What makes a good wine writer?

Wednesday, 2 December, 2009
Gad Kaplan
Gad Kaplan looks at three principles that make for good wine journalism, expresses certain reservations regarding Robert Parker, and asks whether many oversees wine writer's are out of touch with South African wines?
Neil Pendock's recent article on elitism in South African wine writing got me thinking. Does elitism in wine journalism constitute a fault? And what makes for good wine writing? On the subject of elitism, British wine icons Hugh Johnson and Michael Broadbent have built their reputations on tasting many of the world's greatest wines. But no-one can accuse them of elitism. They are simply doing their job. Hugh Johnson's bestselling Pocket Wine Book must by necessity review the most valued wines but it does include many budget ranges when applicable.

In an effort to answer the question I have drawn up three principles that I feel are necessary for good wine journalism. They are humility, sensitivity and objectivity. Regarding humility Robert Parker in his book The world's greatest wine estates writes "After 27 years spent tasting over 300,000 wines, I have never tasted a superb wine that was made from under ripe fruit." While Parker is to be applauded for his incredible work ethic and the quality of wines tasted during his career, we wine writers sometimes forget that we are like art critics at an exhibition. Our views on each wine tasted are simply impressions.

I have often marveled at the humility of so many wine makers I have had the pleasure of interviewing. Perhaps it comes from their constant struggle with nature? The winemakers are really the people that know their wines best but perhaps they sometimes need the objective voice that wine writers bring?

Regarding the second principle, sensitivity. Robert Parker once stated in a television interview "that when he tastes a wine he is not interested in the past history of the producer, but simply what is in the bottle." I am quoting from memory but I think that I have got the essence of his words right. From a scientific perspective Parker is correct. We have to judge what is in the bottle. But we also have to be sensitive to the past history of the producer and where they are heading. Like people, wineries have their ups and downs. And so, in judging wines we need to keep the total curve of their performance in mind.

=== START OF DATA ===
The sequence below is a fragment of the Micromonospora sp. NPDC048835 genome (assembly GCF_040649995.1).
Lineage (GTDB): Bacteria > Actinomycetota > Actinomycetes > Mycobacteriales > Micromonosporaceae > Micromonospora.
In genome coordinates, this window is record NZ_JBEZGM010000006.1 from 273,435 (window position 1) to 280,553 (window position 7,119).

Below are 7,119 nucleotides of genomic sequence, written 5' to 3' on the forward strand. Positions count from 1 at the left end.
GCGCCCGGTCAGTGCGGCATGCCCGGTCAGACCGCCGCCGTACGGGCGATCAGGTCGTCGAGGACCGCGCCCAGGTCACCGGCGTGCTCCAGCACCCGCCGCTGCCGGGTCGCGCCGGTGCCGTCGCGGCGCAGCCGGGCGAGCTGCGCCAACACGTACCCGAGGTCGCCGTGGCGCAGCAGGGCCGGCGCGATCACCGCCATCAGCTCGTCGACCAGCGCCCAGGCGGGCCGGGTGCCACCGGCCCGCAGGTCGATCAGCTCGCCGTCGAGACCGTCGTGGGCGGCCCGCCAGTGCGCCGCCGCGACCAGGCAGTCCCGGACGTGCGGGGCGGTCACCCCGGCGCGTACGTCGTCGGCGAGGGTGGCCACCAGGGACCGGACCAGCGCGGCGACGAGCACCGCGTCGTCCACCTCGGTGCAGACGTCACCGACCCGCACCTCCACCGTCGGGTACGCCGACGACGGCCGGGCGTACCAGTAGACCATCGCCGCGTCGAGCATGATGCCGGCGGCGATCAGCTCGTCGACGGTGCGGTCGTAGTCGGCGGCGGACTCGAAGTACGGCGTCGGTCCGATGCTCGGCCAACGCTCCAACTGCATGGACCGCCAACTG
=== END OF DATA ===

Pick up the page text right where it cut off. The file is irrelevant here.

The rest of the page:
Can wines be described in numbers? In Jancis Robinson's The Oxford Companion to Wine it describes Parker as an "influential American wine critic whose most obvious contribution to the literature of wine has been the concept of applying numbers to wine." His system of scoring wines from 50 to a 100 does work. But I sometimes feel the star rating system is gentler. John Platter and Decanter use a 5 star rating which works well. But are wines being lost in a sea of ratings?

Regarding the subject of objectivity, it is vital that a wine writer does not allow their personal taste preferences to cloud their judgment. Every wine writer possesses personal preferences. Michael Broadbent is famous for his scientific method of objective tasting. Parker is known for his love of opulent, ripe wines. This has led many Bordeaux producers to cater to the Parker palate. A tendency I find a little sad. One would wish all producers to be as authentic as possible.

Finally, regarding the issue of whether oversees wine writers are out of touch with South African wines, I feel that many still are. They seem, too often, to base their judgments on formal tastings alone. One can understand that top oversees wine writers have many countries to assess. Perhaps our years of sanction in forced isolation still continue to hurt us? However, South African wines continue to be under rated by the oversees wine writing fraternity. Perhaps they are not tasting the right wines?

For example, even Hugh Johnson (one of my wine heroes and together with Michael Broadbent one of the most important wine writers today) in his World Atlas of Wine in the section on South Africa devotes detailed maps to only two areas, Paarl and Stellenbosch. I started reading it recently to brush up on my knowledge of the Italian wine regions and I was surprised how little space it devotes to South Africa. Jancis Robinson (who does travel to South Africa) in a recent column for the Financial Times (Nov 7) wrote an excellent piece on South African wine entitled "From some place in South Africa." But I feel that that some of her "Cape favorites" were a bit off the mark.

They say that time heals all wounds. One can only hope that over time South African wines will be better understood and appreciated by the top oversees wine writing fraternity.